If you’re a fan of the Honda CB750, you probably know Kott Motorcycles. Dustin Kott is one of the best CB builders in the USA, sending out a steady stream of sleek, upgraded customs from his workshop in Newhall, California. And it’s more than just a business: “I have memories of sitting in front of my dad on a motorcycle as early as two years old,” he says. “I cannot remember ever wanting to do anything else with my life.”
This is one of Kott’s most recent builds, nicknamed the “Saint and Sinner” by its owner. The bike started life as a bone stock 1976 Honda CB750 Super Sport, and Kott had two main goals for the build: “The first was to eliminate as much weight as possible,” he says, “and the second to lower the seat height to make it more manageable.”
Resplendent in black and gold, this CB750 is a looker. One of the biggest visual changes is the new seat unit, crafted made from ¼” steel round bar and sheet steel: Kott designed it to reflect the angularity of the Honda’s fuel tank and accommodate an integrated turn signal/brake light.
Next to receive attention was the tank. “The 750 Super Sport tank is one of the most attractive stock Honda fuel tanks, but I needed to create more leg room for the rider.” So Kott added knee indentations, creating a teardrop aesthetic that he carried over into the custom oil tank design. Kott also eliminated the stock plastic inner fender, so the oil tank now does double-duty as an inner fender and splashguard, mirroring the curvature of the rear tire.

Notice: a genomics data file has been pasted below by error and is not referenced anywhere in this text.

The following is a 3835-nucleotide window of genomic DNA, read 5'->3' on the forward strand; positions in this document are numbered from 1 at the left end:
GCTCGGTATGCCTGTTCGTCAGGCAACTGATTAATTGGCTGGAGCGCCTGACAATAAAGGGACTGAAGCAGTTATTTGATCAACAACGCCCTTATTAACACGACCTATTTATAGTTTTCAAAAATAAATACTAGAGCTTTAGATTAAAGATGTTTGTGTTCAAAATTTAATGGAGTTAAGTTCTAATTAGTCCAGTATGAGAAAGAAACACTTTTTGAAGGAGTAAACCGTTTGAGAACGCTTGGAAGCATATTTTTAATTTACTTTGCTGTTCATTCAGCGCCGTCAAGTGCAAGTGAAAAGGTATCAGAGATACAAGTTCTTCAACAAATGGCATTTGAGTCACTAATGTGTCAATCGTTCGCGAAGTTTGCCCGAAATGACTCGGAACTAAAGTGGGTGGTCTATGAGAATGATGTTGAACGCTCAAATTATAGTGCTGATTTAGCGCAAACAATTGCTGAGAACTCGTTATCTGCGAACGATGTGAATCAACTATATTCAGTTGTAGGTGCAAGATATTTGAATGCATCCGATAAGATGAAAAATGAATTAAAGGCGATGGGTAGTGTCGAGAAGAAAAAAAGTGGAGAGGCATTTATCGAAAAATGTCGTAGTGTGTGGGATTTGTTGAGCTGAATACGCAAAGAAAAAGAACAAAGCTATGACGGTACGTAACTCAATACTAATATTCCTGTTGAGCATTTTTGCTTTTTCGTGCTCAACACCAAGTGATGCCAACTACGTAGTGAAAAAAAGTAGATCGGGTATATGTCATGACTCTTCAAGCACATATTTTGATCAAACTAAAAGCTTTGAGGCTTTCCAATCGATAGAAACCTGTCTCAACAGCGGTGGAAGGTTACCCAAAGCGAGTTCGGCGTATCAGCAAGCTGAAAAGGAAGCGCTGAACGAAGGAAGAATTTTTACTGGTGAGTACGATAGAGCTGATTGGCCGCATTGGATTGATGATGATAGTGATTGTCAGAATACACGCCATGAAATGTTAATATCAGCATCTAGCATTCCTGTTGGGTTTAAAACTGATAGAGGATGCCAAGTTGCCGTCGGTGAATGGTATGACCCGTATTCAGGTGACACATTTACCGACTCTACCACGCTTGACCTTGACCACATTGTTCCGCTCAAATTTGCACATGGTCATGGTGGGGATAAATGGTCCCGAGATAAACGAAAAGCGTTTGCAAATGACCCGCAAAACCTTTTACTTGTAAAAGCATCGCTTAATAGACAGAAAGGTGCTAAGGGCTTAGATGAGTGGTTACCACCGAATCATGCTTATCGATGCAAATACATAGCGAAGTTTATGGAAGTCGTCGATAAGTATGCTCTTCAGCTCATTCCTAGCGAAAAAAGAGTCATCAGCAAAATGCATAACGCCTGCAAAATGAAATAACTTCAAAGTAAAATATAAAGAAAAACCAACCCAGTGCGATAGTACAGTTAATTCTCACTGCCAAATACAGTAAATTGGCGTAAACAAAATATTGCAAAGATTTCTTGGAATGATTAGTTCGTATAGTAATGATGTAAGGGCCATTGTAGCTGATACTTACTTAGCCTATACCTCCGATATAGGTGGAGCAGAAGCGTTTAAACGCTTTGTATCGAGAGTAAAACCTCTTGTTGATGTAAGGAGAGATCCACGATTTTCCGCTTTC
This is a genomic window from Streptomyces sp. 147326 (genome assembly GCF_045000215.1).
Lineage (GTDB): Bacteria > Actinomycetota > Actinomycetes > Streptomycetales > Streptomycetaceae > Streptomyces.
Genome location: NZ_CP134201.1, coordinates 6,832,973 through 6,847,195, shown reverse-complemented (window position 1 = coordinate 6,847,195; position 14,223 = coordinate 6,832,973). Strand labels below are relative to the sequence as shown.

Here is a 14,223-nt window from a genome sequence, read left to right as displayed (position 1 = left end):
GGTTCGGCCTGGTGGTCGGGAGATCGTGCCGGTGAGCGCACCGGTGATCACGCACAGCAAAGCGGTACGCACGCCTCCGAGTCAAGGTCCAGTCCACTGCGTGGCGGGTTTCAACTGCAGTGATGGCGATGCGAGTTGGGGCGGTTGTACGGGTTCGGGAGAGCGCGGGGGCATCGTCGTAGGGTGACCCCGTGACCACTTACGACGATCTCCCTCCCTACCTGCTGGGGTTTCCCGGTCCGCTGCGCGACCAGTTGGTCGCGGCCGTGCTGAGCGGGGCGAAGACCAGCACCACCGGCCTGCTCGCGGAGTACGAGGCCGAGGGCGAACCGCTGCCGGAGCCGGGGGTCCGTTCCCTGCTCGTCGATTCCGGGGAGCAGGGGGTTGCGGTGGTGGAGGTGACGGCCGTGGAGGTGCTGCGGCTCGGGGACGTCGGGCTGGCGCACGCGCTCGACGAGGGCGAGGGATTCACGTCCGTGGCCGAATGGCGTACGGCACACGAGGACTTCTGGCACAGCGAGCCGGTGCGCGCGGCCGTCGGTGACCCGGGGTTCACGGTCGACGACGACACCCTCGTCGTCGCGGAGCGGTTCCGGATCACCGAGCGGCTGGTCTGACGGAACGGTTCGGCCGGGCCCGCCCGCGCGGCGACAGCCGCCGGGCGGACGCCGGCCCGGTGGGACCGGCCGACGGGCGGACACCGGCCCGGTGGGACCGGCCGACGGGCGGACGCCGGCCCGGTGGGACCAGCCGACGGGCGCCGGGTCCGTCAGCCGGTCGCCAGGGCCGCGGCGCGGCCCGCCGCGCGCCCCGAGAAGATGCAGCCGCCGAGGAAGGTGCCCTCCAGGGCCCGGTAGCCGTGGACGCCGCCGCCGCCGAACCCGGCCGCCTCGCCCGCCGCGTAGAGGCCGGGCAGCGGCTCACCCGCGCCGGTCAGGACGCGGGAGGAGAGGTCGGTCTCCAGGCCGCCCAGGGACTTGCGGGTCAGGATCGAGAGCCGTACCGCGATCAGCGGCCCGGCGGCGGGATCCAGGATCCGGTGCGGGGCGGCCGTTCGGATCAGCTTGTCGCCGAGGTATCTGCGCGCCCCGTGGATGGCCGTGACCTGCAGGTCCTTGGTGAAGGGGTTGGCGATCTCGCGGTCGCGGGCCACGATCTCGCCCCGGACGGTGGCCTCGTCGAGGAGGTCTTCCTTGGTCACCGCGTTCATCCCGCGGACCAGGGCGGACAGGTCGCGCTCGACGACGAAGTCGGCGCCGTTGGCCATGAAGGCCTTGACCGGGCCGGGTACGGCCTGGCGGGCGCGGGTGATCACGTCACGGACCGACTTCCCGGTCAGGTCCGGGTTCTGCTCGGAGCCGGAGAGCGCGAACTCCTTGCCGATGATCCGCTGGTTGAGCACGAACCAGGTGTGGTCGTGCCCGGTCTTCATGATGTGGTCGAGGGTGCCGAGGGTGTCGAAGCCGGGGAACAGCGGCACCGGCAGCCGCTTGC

New rearsets improve the riding position and the Honda’s rear master cylinder has been swapped out for a late 80s Yamaha FZR600 item. “The rearset plates were cut and shaped by hand from aluminum plate and attached to a steel tab welded to the frame of the bike,” adds Kott.
Up front, the mini speedo and tach are attached to the stock mounting holes for the original ignition switch, on the cut-and-flattened top triple clamp. To create a more fluid line, Kott lathed a pair of 2-inch standoffs to lower the height of the gauge faces; he also drilled the headlight to allow the drive cables to pass through the bucket, eliminating kinks in the cables.
The wheels have been treated to black oxide spokes, in tune with the other finishes on the bike—including black powder coat, gold anodizing and chrome.
Like all Kott builds, this Honda retains a lovely vintage aesthetic but gets a useful boost in performance and functionality. They say it’s hard to improve on an original—especially an iconic bike like the CB750—but Kott knows just how to do it. Check out his other builds via the excellent Kott Motorcycles website, or read up an interview with the man himself on the brilliant Megadeluxe.